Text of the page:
Addressing both the symptoms and root causes and integrating preventative measures and a forceful response, Xinjiang has established vocational education and training centers in accordance with the law to prevent the breeding and spread of terrorism and religious extremism, effectively curbing the frequent terrorist incidents and protecting the rights to life, health, and development of the people of all ethnic groups, the white paper said, adding that worthwhile results have been achieved.
Hon Chris Hipkins
Minister of Education
1 August, 2019 MEDIA STATEMENT
The Government is tackling the long-term challenges of skills shortages and the mismatch between training provided and the needs of employers, by comprehensively reforming vocational education, Education Minister Chris Hipkins announced today.
“A strong, unified, and sustainable system for vocational education and training will provide opportunities to improve the skills of all New Zealanders, no matter where they are in their education or career and will support a growing economy that works for everyone,” Chris Hipkins said.
“Vocational education, trades training and on-the-job training have been allowed to drift for too long. These are long-term challenges that this government is committed to fixing.
“The comprehensive changes we are making will address the widespread skills shortages across most industry sectors. These shortages highlight the limitations of the current vocational educational system.”
Why we are making these changes
“Repeated forecasts show that one third of all jobs in New Zealand are likely to be significantly affected by automation, and by as early as 2022 more than half of all employees will require significant upskilling and retraining.
“As lower-skilled jobs disappear we need our people to learn new skills, often while on the job, earning while they are learning. Furthermore, advances in automation and artificial intelligence mean it won’t just be lower-skilled workers affected.
“We also know the regions are increasingly struggling to find enough skilled people to keep their economies strong. Too many Māori, Pacific and disabled learners are being left behind to achieve at a lower level because the system just won’t respond to their needs.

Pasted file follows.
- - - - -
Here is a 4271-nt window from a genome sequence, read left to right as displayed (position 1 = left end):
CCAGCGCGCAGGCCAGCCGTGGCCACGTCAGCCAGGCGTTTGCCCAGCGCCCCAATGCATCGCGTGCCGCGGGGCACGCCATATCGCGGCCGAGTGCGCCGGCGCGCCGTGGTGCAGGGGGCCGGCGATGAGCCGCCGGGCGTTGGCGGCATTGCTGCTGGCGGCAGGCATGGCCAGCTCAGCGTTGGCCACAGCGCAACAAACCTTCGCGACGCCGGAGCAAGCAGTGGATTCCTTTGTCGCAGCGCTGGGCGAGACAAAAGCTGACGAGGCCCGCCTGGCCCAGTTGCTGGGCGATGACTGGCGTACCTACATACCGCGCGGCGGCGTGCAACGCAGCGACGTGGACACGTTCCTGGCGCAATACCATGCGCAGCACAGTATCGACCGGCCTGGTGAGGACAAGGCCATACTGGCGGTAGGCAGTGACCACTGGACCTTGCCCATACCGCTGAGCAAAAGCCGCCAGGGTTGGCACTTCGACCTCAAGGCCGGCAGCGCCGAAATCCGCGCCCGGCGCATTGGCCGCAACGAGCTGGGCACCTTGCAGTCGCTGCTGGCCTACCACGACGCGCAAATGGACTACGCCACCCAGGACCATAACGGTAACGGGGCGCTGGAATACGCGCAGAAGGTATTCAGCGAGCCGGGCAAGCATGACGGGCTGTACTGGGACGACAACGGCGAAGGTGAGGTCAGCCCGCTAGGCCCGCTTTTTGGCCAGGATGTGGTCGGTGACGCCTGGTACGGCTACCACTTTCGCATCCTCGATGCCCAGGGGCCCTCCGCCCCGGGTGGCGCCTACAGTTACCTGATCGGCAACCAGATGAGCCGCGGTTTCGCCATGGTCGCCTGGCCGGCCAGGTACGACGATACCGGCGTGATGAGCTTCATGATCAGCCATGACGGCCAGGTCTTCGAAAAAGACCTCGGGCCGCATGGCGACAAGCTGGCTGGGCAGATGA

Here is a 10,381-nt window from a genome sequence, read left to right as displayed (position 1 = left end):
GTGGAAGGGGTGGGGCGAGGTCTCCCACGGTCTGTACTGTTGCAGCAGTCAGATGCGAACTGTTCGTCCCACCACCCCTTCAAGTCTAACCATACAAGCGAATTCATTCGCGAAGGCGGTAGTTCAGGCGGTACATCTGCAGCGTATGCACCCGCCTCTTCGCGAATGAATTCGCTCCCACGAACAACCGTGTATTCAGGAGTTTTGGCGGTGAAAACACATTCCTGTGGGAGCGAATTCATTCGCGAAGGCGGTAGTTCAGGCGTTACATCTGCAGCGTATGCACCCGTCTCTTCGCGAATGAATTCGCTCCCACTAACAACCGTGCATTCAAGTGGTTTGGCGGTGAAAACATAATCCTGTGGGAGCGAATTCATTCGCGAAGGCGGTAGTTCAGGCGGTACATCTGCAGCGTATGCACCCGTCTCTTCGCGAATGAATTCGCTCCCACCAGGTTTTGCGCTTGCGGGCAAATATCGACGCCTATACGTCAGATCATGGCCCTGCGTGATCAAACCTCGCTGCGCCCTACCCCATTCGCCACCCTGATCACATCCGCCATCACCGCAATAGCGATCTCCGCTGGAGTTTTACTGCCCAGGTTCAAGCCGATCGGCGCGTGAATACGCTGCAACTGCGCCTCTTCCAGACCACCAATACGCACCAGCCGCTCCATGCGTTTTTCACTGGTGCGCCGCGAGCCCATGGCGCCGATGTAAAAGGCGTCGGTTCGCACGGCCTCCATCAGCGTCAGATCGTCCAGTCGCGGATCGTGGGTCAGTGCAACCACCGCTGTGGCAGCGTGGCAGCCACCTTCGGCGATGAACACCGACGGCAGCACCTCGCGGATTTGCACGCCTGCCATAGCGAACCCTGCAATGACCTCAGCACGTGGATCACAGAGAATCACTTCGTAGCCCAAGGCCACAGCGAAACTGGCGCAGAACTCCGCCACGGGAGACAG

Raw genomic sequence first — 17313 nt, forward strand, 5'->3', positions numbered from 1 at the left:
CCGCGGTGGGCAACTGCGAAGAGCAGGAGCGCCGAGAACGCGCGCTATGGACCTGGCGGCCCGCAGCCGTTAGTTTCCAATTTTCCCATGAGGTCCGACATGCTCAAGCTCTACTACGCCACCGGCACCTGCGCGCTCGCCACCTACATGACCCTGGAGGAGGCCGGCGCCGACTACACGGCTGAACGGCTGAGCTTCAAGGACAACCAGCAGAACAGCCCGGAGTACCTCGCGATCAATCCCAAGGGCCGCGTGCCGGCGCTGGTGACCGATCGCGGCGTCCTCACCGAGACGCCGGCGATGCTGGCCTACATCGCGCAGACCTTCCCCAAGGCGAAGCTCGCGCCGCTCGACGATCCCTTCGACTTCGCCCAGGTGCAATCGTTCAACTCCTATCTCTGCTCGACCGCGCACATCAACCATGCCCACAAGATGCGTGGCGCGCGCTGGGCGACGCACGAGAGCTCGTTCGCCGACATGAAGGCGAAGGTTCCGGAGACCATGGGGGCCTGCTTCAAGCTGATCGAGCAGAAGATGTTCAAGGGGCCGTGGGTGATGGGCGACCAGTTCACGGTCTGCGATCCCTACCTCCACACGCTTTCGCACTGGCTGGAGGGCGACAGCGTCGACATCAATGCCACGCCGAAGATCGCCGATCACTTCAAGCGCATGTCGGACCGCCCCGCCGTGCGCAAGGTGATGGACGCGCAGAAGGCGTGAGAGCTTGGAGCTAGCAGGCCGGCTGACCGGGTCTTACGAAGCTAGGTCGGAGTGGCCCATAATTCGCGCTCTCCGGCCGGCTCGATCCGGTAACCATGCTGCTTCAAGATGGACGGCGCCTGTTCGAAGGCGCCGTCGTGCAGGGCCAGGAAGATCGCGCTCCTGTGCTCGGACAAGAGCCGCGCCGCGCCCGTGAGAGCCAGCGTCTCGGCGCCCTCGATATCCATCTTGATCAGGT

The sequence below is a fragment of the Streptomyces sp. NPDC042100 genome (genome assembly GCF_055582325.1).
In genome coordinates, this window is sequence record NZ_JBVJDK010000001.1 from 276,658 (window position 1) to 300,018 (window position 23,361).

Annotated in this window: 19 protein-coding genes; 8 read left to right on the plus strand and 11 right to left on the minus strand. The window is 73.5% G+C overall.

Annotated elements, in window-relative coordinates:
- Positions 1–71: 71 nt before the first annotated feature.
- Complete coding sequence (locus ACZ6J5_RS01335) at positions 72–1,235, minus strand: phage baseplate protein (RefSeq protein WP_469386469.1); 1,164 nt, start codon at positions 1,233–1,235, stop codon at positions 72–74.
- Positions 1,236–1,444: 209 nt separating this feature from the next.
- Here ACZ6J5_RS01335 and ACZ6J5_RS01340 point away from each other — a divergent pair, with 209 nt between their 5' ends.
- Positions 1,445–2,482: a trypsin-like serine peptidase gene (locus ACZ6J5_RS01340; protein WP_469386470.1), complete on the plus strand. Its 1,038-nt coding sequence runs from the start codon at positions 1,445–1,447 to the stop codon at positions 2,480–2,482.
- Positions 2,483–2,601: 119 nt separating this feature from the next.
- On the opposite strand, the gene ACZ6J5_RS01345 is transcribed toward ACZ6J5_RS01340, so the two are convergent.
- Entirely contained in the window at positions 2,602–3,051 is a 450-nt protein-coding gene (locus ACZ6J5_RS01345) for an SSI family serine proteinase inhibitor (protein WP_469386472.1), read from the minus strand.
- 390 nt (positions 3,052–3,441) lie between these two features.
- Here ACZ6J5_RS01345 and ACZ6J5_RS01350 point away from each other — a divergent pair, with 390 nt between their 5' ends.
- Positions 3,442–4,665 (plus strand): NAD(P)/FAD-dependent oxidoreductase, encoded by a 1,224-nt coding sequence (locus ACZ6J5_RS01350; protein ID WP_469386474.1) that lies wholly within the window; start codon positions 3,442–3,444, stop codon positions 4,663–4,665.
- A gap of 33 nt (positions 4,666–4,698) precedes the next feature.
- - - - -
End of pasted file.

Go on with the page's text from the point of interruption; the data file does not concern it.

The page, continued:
“New Zealand needs to lift productivity and for that to happen we need more companies to be involved in training and taking on more apprentices.
“Currently however, nearly nine out of 10 of our businesses are not training through industry training. Yet at the same time, 71% of employers surveyed say there is, or will soon be, a skills shortage in their industry area.
“No one thinks the status quo works well for New Zealanders. Except National, which tinkered around the edges and stood back while polytechnics struggled, the number of people in training dropped and skills shortages worsened. This Government was forced to step in and bail several polytechnics out with $100 million, and we know without significant change, things will keep getting worse.
“The plain truth is that while there are some bright spots, the current system is not set up to produce skilled people at the scale we need,” Chris Hipkins said.
“The changes we are making will give industry greater control over all aspects of vocational education and training, making the system more responsive to employers’ needs and to the changing world of work.
“Industry and employers will identify skills needs, set standards and approve qualifications and credentials, and influence funding decisions.
“The changes will also ensure we do better for learners who haven’t been well-served by the present system.
“We need to make sure that trades and vocational education are recognised and valued. There are great, well-paid jobs available for people with the right skills. We just aren’t meeting the skills needs at the moment.
“We want everyone to have the opportunity to develop the skills they need to thrive in the workforce and earn a good living. People should always have relevant, up-to-date skills that employers need.
“We want to see more work place learning, more apprentices and more opportunities for people to earn while they learn.”
The seven key changes announced are:
• Around four to seven industry-governed Workforce Development Councils will be created by 2022. This will give industry greater control over all aspects of vocational education and make the system more responsive to employers’ needs and to the changing world of work. The councils will replace and expand most of the existing roles of industry training organisations.
• The country’s 16 institutes of technology and polytechnics will be brought together to operate as a single national campus network. A new Institute will start on 1 April 2020 and will be a new kind of organisation that provides on-the-job and off-the-job learning. The head office will not be in Auckland or Wellington, and a charter will be set out in legislation to make sure a number of bottom lines are met.